Yes this is also exactly what you think it is. (Read Headlock) It's my last resort and the parents are always understanding Wink

Just be sure if you're going to do this you speak softly to them and paint quickly.
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Re: Working on wiggle worms!

Post by Sarieka on Tue Nov 24, 2015 8:58 pm

I ask the children to look up, I put my hand gently under their chin and lift it up. The whole time assuring them how awesome/cool they are going to look. I sometimes will put my hand on their head, the more I face paint the I realize how it can be necessary.

I also keep a knee pad/ gardening pad with me so if I have to position myself lower I can if I have to.
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Re: Working on wiggle worms!

Post by Forest-Fairy on Mon Nov 30, 2015 8:42 pm

Don't be afraid to ask for what you want.

Some kids don't get the obvious, that you have to sit still! If i notice a kid like this i might say before i start. "Do you know what the secret to great face painting is? Holding still! I can't do it without you, so that's your job to help me out ok? I'll do all the rest. Smile "

Make sure they are sitting nicely, with good posture. Bum on the seat, sitting straight, and more toward the front of the chair. Chin up, eye closed gently. 

After that, you can tell them to 'wiggle their toes' and 'remember to breathe', as some kids hold their breath I've noticed. 

Don't forget to anchor yourself. Get right in there nice and close, and try to always have one hand on the child at all times. Steadying yourself by holding their chin, top of their head, or even using your pinky on your painting hand as a 'kickstand'. You never want to be a 'floating brush', most of all if the model has their eyes closed, as sudden movements and touching them with the brush when their eyes are closed can make them flinch by surprising them.

I also like to talk while I work. I don't really talk to them, more out loud to myself kinda. I'll make sound effects with the brush, or say "a bit more right here, and here, and one more right there". This chattering noise is a GREAT distraction for them!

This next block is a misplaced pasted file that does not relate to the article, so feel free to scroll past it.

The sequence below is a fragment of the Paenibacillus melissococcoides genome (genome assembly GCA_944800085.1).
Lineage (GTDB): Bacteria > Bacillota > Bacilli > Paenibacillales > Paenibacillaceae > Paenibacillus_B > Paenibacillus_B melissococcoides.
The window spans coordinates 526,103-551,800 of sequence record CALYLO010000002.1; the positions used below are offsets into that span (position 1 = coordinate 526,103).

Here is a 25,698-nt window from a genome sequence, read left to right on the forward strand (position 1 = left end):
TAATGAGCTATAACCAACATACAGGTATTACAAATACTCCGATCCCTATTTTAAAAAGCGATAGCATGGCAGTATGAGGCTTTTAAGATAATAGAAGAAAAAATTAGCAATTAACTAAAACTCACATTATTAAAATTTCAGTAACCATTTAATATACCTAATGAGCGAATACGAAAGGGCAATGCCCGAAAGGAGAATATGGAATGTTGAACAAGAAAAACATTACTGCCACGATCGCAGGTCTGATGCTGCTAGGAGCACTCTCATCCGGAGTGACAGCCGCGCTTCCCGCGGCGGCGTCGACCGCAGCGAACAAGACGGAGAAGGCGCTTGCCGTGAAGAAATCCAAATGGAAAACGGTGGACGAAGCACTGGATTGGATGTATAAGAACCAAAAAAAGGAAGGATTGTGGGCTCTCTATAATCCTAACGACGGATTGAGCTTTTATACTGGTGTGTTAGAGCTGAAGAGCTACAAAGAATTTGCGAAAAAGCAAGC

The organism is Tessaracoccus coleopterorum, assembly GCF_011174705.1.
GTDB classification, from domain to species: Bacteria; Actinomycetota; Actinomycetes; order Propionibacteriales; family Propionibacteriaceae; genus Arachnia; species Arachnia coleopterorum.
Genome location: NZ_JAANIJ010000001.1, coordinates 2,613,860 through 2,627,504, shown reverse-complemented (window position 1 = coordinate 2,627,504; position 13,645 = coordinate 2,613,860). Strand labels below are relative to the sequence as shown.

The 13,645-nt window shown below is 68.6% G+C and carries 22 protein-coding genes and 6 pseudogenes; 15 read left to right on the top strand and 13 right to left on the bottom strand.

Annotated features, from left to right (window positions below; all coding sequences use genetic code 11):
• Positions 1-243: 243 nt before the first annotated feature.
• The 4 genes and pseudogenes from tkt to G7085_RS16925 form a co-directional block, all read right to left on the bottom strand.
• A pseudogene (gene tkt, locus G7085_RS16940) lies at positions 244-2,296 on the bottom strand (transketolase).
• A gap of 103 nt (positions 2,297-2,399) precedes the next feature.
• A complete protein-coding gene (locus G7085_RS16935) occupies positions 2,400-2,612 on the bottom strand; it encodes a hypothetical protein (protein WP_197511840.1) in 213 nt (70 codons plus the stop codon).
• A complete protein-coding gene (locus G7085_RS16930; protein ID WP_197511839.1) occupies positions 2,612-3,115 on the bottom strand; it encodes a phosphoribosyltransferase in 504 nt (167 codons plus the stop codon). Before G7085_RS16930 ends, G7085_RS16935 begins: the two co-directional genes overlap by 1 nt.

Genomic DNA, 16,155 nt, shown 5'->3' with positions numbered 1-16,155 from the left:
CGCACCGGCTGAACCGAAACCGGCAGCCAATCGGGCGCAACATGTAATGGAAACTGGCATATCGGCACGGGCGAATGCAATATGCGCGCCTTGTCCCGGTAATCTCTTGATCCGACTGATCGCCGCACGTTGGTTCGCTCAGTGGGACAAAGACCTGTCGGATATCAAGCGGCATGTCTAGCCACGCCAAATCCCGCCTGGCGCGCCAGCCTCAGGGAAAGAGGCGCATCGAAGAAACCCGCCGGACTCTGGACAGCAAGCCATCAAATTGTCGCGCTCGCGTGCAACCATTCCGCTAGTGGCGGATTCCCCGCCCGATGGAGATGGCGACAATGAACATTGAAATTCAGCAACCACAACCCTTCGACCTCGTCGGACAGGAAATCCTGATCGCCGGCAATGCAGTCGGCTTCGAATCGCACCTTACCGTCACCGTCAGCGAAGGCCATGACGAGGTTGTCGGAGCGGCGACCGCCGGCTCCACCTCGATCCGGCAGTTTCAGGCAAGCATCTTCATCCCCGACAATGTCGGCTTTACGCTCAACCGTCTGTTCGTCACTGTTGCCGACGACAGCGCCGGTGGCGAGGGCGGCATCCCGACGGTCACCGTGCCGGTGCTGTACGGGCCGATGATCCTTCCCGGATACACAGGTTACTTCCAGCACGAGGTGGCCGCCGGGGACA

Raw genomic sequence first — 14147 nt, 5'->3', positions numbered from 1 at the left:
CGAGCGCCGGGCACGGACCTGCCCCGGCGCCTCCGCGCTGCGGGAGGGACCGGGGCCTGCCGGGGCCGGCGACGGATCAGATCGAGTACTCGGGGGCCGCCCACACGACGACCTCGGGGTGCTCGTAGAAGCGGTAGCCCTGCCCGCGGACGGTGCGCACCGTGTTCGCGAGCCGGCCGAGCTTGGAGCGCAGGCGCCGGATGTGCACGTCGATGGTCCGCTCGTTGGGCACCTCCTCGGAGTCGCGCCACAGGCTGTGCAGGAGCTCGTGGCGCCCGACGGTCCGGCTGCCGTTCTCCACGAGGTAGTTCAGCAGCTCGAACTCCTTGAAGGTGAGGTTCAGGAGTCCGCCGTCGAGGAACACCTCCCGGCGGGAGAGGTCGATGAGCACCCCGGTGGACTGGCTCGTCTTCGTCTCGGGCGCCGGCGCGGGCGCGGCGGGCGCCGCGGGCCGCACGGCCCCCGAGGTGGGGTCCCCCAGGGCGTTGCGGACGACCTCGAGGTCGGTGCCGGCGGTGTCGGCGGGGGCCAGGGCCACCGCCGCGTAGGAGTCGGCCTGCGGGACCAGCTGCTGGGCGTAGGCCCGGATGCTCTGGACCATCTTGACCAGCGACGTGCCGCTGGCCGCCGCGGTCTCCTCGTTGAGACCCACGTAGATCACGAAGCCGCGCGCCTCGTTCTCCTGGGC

Other times wigglers just can't be helped, and something painted on the hand might be better. Over time you get an eye of these kids, and can suggest a painting on their hand before you even start! Wink 

Speed is another thing that helps. When you got the right motion to do line work etc, you don't notice the wigging much. Go with the flow, let go, and work with not being a perfectionist. THAT is probably the single biggest thing that helped me get WAY better. Don't fret over small stuff no one else is going to notice but you.

As you do it more, you will learn how to work with the motion. I can for sure say there are less wiggly kids today when in the first few years painting. Wink
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Re: Working on wiggle worms!

Post by KaraHorchata on Mon Nov 30, 2015 9:18 pm

Thanks everyone for the amazing feedback! I'll definitely try the wiggling toes, holding their chin up and creating some more simplified designs as back ups.

Y'all give such good advice, I think I just need to get a little more confident and comfortable and try out these methods. I think my problem is I'm so new to this and If I'm not practiciing on myself I'm practicing on my little sisters with whom I have no qualms about jerking their head around and telling them to sIT STILL NOW!! Lol!

Thanks again everyone!
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Re: Working on wiggle worms!

Post by jlirie on Wed Dec 02, 2015 9:39 am

lol on the little sisters
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Re: Working on wiggle worms!

Post by Laura-Lou on Sun Dec 06, 2015 12:55 pm

I like to tell the parents that the design isn't going to be the same as the others, normally along the lines of 'I think we've got a serious case of the wiggles here, so I'll do you a nice quick design so you can get back to the party/the event quicker'. The parents are normally very understanding but I have had a few complain that it doesn't look like the others/ why have I missed out x etc. So I like to just clear that up as we're going along!